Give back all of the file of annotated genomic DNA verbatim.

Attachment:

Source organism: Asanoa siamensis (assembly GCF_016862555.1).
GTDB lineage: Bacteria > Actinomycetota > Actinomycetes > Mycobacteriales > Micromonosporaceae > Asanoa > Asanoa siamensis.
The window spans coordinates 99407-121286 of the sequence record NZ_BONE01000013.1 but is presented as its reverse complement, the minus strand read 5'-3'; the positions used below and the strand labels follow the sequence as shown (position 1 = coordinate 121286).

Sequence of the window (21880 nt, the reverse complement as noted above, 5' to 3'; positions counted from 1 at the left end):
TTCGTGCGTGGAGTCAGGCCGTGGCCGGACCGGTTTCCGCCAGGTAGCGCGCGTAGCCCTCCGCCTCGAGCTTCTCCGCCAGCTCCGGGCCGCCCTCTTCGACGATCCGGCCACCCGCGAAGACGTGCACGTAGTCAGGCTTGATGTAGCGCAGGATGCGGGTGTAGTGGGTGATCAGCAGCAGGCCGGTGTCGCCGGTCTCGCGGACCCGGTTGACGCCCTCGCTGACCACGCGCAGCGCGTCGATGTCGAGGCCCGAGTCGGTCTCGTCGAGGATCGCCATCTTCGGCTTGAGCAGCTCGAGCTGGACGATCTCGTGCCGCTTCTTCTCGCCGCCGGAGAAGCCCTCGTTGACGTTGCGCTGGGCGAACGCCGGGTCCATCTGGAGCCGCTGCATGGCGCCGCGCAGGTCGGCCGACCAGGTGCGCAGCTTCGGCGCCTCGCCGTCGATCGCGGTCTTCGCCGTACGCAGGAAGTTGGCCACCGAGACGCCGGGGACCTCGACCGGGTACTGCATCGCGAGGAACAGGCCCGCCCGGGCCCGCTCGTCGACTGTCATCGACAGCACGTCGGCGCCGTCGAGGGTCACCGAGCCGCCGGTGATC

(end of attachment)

Source organism: Asanoa siamensis (assembly GCF_016862555.1).
GTDB lineage: Bacteria > Actinomycetota > Actinomycetes > Mycobacteriales > Micromonosporaceae > Asanoa > Asanoa siamensis.
The window spans coordinates 99407-121286 of the sequence record NZ_BONE01000013.1 but is presented as its reverse complement, the minus strand read 5'-3'; the positions used below and the strand labels follow the sequence as shown (position 1 = coordinate 121286).

Sequence of the window (21880 nt, the reverse complement as noted above, 5' to 3'; positions counted from 1 at the left end):
TTCGTGCGTGGAGTCAGGCCGTGGCCGGACCGGTTTCCGCCAGGTAGCGCGCGTAGCCCTCCGCCTCGAGCTTCTCCGCCAGCTCCGGGCCGCCCTCTTCGACGATCCGGCCACCCGCGAAGACGTGCACGTAGTCAGGCTTGATGTAGCGCAGGATGCGGGTGTAGTGGGTGATCAGCAGCAGGCCGGTGTCGCCGGTCTCGCGGACCCGGTTGACGCCCTCGCTGACCACGCGCAGCGCGTCGATGTCGAGGCCCGAGTCGGTCTCGTCGAGGATCGCCATCTTCGGCTTGAGCAGCTCGAGCTGGACGATCTCGTGCCGCTTCTTCTCGCCGCCGGAGAAGCCCTCGTTGACGTTGCGCTGGGCGAACGCCGGGTCCATCTGGAGCCGCTGCATGGCGCCGCGCAGGTCGGCCGACCAGGTGCGCAGCTTCGGCGCCTCGCCGTCGATCGCGGTCTTCGCCGTACGCAGGAAGTTGGCCACCGAGACGCCGGGGACCTCGACCGGGTACTGCATCGCGAGGAACAGGCCCGCCCGGGCCCGCTCGTCGACTGTCATCGACAGCACGTCGGCGCCGTCGAGGGTCACCGAGCCGCCGGTGATC